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Heavy Metals Hint at an Unusually Dense White Dwarf

17 Sep 2021, 16:00 UTC
Heavy Metals Hint at an Unusually Dense White Dwarf
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Editor’s note: AAS Nova is on vacation until 22 September. Normal posting will resume at that time; in the meantime, we’ll be taking this opportunity to look at a few interesting AAS journal articles that have recently been in the news or drawn attention.
A team of astronomers led by Yuken Ohshiro (University of Tokyo) used X-ray observations from the space-based XMM-Newton observatory to detect the presence of heavy metals in supernova remnant 3C 397. They discovered a region that is rich in titanium and chromium in addition to the more commonly found manganese, iron, and nickel. The ratios of the abundances of these elements suggest that they formed in a white dwarf with a central density of 5 x 109 g cm-3, which is more than twice as dense as expected for a white dwarf at the Chandrasekhar mass limit — the maximum mass white dwarfs are thought to be able to attain.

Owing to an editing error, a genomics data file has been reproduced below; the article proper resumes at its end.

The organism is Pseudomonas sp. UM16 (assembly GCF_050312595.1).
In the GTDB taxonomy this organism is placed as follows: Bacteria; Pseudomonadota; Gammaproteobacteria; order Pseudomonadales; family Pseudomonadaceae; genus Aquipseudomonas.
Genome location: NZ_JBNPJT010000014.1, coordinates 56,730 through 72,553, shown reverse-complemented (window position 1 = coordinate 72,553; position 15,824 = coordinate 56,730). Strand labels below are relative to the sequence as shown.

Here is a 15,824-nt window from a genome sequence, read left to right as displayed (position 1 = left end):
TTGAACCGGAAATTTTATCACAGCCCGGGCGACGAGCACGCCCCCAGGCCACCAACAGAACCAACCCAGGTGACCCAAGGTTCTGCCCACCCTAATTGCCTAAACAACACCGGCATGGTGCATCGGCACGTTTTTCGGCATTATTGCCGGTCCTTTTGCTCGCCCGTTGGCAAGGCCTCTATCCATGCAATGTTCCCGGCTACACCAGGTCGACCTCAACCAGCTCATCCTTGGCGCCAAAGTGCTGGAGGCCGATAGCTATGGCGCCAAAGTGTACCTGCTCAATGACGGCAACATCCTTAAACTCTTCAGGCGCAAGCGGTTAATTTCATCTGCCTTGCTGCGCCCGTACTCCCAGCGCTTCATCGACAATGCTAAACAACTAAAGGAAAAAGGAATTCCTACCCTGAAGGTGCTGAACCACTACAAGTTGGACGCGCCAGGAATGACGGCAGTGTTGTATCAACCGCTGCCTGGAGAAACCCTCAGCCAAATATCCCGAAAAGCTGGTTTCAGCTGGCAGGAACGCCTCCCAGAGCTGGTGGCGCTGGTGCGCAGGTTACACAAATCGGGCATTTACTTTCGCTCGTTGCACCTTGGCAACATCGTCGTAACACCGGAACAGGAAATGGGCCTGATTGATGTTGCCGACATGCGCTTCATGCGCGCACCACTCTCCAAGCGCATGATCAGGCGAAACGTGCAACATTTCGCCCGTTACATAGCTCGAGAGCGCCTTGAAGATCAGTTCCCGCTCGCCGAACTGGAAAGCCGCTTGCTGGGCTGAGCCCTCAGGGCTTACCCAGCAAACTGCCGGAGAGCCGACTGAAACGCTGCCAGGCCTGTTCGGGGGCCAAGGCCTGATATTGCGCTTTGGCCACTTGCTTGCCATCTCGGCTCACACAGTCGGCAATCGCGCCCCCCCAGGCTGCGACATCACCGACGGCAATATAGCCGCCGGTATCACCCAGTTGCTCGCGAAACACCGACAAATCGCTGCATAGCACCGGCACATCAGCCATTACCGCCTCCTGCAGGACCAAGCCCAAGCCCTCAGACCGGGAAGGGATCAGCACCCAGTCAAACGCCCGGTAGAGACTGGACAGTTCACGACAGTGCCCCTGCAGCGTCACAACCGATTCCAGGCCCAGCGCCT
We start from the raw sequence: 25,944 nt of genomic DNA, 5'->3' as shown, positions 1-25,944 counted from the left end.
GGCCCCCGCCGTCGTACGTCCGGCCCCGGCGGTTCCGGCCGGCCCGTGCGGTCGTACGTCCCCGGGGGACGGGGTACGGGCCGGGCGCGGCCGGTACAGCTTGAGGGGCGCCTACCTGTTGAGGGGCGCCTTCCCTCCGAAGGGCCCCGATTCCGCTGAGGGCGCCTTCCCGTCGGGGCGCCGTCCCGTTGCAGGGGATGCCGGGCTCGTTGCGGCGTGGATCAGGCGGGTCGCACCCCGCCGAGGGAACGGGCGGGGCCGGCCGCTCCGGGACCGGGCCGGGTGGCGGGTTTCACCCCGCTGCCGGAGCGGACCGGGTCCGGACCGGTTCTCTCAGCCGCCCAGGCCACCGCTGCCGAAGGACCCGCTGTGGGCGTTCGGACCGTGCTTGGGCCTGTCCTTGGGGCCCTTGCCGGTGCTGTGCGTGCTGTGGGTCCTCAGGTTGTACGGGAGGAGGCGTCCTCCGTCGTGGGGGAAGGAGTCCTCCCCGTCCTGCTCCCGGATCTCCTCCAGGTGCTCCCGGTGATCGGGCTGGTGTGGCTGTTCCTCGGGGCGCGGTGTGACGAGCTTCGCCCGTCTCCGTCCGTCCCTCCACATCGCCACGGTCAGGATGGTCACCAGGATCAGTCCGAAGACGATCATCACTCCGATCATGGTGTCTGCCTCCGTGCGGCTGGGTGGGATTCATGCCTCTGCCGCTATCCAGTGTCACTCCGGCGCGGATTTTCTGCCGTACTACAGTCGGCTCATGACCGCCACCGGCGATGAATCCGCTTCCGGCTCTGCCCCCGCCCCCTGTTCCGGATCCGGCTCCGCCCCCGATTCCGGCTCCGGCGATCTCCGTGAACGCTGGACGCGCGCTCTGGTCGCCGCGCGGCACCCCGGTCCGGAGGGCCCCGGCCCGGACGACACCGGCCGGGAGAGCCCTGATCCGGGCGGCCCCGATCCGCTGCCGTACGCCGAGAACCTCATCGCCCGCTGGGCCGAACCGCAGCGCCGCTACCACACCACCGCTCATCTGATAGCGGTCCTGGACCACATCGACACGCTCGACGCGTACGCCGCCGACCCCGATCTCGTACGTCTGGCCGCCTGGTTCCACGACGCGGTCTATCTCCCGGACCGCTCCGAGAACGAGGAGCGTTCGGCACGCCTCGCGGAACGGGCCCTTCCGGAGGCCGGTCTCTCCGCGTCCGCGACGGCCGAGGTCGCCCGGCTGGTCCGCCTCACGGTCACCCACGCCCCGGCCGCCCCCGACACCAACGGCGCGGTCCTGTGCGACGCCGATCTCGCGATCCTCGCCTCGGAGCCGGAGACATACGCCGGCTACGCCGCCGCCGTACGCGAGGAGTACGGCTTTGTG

This finding suggests that the white dwarfs that give rise to Type Ia supernovae are not identical, instead having a range of central densities. Because Type Ia supernovae are considered standard candles — cosmic beacons of equal luminosity that allow us to gauge distances to far-off ...

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